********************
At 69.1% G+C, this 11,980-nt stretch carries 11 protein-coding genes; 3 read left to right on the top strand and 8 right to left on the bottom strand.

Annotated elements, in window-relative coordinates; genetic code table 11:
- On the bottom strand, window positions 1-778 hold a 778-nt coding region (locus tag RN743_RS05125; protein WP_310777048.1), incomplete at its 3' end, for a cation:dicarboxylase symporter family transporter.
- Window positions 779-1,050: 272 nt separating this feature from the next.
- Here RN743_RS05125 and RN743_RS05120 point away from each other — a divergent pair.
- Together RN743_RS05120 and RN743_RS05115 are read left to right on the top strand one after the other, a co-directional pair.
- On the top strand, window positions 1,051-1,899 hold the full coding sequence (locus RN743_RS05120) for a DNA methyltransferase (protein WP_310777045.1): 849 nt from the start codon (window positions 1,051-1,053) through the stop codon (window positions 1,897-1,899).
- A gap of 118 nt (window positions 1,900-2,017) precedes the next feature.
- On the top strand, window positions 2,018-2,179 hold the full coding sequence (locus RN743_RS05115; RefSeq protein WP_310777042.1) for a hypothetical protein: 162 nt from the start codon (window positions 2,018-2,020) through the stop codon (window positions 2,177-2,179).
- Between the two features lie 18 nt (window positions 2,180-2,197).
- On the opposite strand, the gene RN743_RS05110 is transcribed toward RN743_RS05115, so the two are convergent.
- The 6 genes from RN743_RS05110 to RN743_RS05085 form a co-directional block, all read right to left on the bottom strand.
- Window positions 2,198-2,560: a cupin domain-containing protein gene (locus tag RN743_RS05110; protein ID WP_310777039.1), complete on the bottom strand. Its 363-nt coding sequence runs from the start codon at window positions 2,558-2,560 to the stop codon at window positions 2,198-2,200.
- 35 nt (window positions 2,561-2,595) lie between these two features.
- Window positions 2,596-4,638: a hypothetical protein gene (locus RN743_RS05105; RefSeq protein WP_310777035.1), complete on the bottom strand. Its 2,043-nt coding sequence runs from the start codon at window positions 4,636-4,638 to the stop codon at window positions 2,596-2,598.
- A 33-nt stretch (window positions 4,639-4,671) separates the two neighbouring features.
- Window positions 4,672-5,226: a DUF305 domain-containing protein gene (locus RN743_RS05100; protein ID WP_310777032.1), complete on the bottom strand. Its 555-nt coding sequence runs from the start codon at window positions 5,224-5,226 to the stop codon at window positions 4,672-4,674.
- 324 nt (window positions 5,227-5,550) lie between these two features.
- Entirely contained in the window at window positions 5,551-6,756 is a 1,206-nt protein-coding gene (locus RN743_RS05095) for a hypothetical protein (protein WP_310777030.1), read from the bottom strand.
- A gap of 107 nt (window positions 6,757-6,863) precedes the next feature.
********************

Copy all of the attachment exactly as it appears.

At 69.1% G+C, this 11,980-nt stretch carries 11 protein-coding genes; 3 read left to right on the top strand and 8 right to left on the bottom strand.

Annotated elements, in window-relative coordinates; genetic code table 11:
- On the bottom strand, window positions 1-778 hold a 778-nt coding region (locus tag RN743_RS05125; protein WP_310777048.1), incomplete at its 3' end, for a cation:dicarboxylase symporter family transporter.
- Window positions 779-1,050: 272 nt separating this feature from the next.
- Here RN743_RS05125 and RN743_RS05120 point away from each other — a divergent pair.
- Together RN743_RS05120 and RN743_RS05115 are read left to right on the top strand one after the other, a co-directional pair.
- On the top strand, window positions 1,051-1,899 hold the full coding sequence (locus RN743_RS05120) for a DNA methyltransferase (protein WP_310777045.1): 849 nt from the start codon (window positions 1,051-1,053) through the stop codon (window positions 1,897-1,899).
- A gap of 118 nt (window positions 1,900-2,017) precedes the next feature.
- On the top strand, window positions 2,018-2,179 hold the full coding sequence (locus RN743_RS05115; RefSeq protein WP_310777042.1) for a hypothetical protein: 162 nt from the start codon (window positions 2,018-2,020) through the stop codon (window positions 2,177-2,179).
- Between the two features lie 18 nt (window positions 2,180-2,197).
- On the opposite strand, the gene RN743_RS05110 is transcribed toward RN743_RS05115, so the two are convergent.
- The 6 genes from RN743_RS05110 to RN743_RS05085 form a co-directional block, all read right to left on the bottom strand.
- Window positions 2,198-2,560: a cupin domain-containing protein gene (locus tag RN743_RS05110; protein ID WP_310777039.1), complete on the bottom strand. Its 363-nt coding sequence runs from the start codon at window positions 2,558-2,560 to the stop codon at window positions 2,198-2,200.
- 35 nt (window positions 2,561-2,595) lie between these two features.
- Window positions 2,596-4,638: a hypothetical protein gene (locus RN743_RS05105; RefSeq protein WP_310777035.1), complete on the bottom strand. Its 2,043-nt coding sequence runs from the start codon at window positions 4,636-4,638 to the stop codon at window positions 2,596-2,598.
- A 33-nt stretch (window positions 4,639-4,671) separates the two neighbouring features.
- Window positions 4,672-5,226: a DUF305 domain-containing protein gene (locus RN743_RS05100; protein ID WP_310777032.1), complete on the bottom strand. Its 555-nt coding sequence runs from the start codon at window positions 5,224-5,226 to the stop codon at window positions 4,672-4,674.
- 324 nt (window positions 5,227-5,550) lie between these two features.
- Entirely contained in the window at window positions 5,551-6,756 is a 1,206-nt protein-coding gene (locus RN743_RS05095) for a hypothetical protein (protein WP_310777030.1), read from the bottom strand.
- A gap of 107 nt (window positions 6,757-6,863) precedes the next feature.